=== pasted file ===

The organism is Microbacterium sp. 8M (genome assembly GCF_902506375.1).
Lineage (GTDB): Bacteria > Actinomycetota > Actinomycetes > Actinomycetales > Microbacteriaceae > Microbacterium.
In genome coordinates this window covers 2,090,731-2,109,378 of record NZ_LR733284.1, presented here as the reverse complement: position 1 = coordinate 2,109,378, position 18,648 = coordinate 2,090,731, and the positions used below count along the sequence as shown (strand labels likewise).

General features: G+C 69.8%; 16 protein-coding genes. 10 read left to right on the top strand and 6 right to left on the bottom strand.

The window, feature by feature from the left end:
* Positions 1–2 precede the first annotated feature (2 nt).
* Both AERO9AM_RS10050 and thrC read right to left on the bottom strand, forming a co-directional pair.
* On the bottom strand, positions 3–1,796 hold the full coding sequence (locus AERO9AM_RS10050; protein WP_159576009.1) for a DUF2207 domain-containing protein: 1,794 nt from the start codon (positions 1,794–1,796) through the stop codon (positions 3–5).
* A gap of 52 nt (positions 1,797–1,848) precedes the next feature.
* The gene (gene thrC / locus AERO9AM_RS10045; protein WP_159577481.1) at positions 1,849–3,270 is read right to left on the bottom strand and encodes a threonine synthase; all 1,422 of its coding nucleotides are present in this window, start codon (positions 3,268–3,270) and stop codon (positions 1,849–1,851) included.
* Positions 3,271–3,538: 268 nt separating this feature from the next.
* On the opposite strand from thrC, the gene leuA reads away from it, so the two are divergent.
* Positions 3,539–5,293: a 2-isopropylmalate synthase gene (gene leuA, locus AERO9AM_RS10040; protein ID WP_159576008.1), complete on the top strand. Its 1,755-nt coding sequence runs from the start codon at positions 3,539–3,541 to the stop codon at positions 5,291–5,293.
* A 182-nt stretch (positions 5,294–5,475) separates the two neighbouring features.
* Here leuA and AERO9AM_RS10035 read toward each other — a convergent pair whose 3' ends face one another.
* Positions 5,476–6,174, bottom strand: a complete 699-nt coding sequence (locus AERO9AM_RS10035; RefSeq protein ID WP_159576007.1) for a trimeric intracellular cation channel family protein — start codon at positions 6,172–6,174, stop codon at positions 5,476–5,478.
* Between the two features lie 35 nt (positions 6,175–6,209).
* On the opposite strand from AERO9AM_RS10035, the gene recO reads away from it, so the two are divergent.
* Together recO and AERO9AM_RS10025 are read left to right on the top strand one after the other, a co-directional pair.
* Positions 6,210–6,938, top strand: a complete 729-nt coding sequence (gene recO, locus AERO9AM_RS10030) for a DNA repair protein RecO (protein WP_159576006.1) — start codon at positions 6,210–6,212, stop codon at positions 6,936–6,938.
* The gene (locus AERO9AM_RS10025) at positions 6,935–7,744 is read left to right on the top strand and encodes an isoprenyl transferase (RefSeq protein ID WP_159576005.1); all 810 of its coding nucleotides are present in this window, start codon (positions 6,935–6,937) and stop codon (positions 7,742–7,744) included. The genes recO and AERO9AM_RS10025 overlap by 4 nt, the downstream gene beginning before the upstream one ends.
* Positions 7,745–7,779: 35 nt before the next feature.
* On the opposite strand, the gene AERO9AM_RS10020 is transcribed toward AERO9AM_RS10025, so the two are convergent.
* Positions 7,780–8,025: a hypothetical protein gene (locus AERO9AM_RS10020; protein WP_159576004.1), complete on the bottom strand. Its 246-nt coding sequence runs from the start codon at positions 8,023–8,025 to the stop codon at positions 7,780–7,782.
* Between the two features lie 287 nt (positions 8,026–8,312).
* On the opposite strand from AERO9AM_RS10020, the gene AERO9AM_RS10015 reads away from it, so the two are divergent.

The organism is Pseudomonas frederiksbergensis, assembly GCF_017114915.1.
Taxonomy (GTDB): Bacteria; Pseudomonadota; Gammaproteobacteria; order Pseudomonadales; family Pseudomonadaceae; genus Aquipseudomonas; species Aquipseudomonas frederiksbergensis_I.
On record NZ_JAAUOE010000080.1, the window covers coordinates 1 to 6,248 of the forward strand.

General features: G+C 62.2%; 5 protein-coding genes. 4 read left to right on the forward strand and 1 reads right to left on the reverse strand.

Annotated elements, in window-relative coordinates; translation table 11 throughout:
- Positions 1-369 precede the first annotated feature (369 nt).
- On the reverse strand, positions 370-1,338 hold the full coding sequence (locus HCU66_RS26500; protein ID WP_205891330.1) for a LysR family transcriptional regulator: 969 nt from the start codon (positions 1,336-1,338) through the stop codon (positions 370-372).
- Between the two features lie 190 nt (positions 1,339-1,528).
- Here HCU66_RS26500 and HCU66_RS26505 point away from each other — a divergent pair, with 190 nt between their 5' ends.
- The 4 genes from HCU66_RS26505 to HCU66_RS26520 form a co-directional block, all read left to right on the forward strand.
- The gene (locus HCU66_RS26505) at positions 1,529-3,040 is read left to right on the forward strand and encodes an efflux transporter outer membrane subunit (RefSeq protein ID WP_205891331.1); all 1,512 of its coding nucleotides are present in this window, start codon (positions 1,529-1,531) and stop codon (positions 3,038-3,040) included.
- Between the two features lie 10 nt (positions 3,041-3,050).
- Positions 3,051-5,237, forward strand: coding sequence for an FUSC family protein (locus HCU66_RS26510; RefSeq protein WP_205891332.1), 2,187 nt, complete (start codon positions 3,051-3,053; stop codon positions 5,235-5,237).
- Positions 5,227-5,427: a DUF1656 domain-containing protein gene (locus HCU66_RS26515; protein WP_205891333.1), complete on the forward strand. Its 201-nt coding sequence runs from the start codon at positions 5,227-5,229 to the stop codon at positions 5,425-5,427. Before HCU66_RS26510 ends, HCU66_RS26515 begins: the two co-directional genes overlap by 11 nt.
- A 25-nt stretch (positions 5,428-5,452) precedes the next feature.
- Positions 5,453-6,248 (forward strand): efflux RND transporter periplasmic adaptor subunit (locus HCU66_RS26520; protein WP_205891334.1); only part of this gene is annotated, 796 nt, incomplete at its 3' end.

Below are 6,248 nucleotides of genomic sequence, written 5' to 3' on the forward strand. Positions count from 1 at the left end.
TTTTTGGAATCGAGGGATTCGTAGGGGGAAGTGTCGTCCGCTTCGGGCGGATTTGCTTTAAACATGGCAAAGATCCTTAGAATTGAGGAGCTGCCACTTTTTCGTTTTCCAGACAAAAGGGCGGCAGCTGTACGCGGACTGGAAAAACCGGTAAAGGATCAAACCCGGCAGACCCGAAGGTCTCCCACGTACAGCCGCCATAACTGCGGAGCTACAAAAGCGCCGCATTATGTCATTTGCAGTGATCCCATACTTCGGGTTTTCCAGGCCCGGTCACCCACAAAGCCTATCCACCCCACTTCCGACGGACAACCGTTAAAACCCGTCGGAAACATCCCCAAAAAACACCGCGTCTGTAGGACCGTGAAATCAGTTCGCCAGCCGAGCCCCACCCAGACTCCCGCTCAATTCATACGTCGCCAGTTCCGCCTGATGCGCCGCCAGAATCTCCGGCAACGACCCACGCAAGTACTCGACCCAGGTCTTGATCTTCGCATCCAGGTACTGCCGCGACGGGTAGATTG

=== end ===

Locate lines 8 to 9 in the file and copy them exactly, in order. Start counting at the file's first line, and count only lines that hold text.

* On the bottom strand, positions 3–1,796 hold the full coding sequence (locus AERO9AM_RS10050; protein WP_159576009.1) for a DUF2207 domain-containing protein: 1,794 nt from the start codon (positions 1,794–1,796) through the stop codon (positions 3–5).
* A gap of 52 nt (positions 1,797–1,848) precedes the next feature.